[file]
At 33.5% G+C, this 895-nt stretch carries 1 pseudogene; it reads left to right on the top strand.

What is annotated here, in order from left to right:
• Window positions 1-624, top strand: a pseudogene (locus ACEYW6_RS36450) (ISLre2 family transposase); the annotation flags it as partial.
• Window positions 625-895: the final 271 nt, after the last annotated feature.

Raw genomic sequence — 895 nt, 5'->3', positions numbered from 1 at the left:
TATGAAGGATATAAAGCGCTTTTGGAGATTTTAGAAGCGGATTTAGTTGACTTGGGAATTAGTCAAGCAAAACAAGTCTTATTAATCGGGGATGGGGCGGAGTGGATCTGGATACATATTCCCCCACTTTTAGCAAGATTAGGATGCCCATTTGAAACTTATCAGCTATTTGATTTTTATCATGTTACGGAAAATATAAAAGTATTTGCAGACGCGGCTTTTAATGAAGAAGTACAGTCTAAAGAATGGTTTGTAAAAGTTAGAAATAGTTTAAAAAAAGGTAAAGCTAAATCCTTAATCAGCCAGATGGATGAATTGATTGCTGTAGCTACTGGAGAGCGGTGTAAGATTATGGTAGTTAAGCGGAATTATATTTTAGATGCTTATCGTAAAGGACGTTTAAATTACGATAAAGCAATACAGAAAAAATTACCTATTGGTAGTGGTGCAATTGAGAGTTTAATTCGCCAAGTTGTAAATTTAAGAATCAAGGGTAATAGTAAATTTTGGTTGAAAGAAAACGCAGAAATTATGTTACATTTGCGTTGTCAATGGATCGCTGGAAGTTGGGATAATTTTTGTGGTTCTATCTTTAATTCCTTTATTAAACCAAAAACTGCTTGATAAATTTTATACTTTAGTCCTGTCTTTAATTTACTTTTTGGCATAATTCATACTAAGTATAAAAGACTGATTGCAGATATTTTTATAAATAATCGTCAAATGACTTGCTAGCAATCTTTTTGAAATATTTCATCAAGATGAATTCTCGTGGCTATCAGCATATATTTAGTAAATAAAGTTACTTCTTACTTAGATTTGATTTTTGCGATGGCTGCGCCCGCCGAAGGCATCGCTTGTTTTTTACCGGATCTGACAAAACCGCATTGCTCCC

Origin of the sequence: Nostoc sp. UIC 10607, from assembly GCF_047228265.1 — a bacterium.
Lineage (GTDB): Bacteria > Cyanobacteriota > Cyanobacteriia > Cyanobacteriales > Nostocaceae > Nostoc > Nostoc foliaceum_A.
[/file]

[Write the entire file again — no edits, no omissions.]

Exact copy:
At 33.5% G+C, this 895-nt stretch carries 1 pseudogene; it reads left to right on the top strand.

What is annotated here, in order from left to right:
• Window positions 1-624, top strand: a pseudogene (locus ACEYW6_RS36450) (ISLre2 family transposase); the annotation flags it as partial.
• Window positions 625-895: the final 271 nt, after the last annotated feature.

Raw genomic sequence — 895 nt, 5'->3', positions numbered from 1 at the left:
TATGAAGGATATAAAGCGCTTTTGGAGATTTTAGAAGCGGATTTAGTTGACTTGGGAATTAGTCAAGCAAAACAAGTCTTATTAATCGGGGATGGGGCGGAGTGGATCTGGATACATATTCCCCCACTTTTAGCAAGATTAGGATGCCCATTTGAAACTTATCAGCTATTTGATTTTTATCATGTTACGGAAAATATAAAAGTATTTGCAGACGCGGCTTTTAATGAAGAAGTACAGTCTAAAGAATGGTTTGTAAAAGTTAGAAATAGTTTAAAAAAAGGTAAAGCTAAATCCTTAATCAGCCAGATGGATGAATTGATTGCTGTAGCTACTGGAGAGCGGTGTAAGATTATGGTAGTTAAGCGGAATTATATTTTAGATGCTTATCGTAAAGGACGTTTAAATTACGATAAAGCAATACAGAAAAAATTACCTATTGGTAGTGGTGCAATTGAGAGTTTAATTCGCCAAGTTGTAAATTTAAGAATCAAGGGTAATAGTAAATTTTGGTTGAAAGAAAACGCAGAAATTATGTTACATTTGCGTTGTCAATGGATCGCTGGAAGTTGGGATAATTTTTGTGGTTCTATCTTTAATTCCTTTATTAAACCAAAAACTGCTTGATAAATTTTATACTTTAGTCCTGTCTTTAATTTACTTTTTGGCATAATTCATACTAAGTATAAAAGACTGATTGCAGATATTTTTATAAATAATCGTCAAATGACTTGCTAGCAATCTTTTTGAAATATTTCATCAAGATGAATTCTCGTGGCTATCAGCATATATTTAGTAAATAAAGTTACTTCTTACTTAGATTTGATTTTTGCGATGGCTGCGCCCGCCGAAGGCATCGCTTGTTTTTTACCGGATCTGACAAAACCGCATTGCTCCC

Origin of the sequence: Nostoc sp. UIC 10607, from assembly GCF_047228265.1 — a bacterium.
Lineage (GTDB): Bacteria > Cyanobacteriota > Cyanobacteriia > Cyanobacteriales > Nostocaceae > Nostoc > Nostoc foliaceum_A.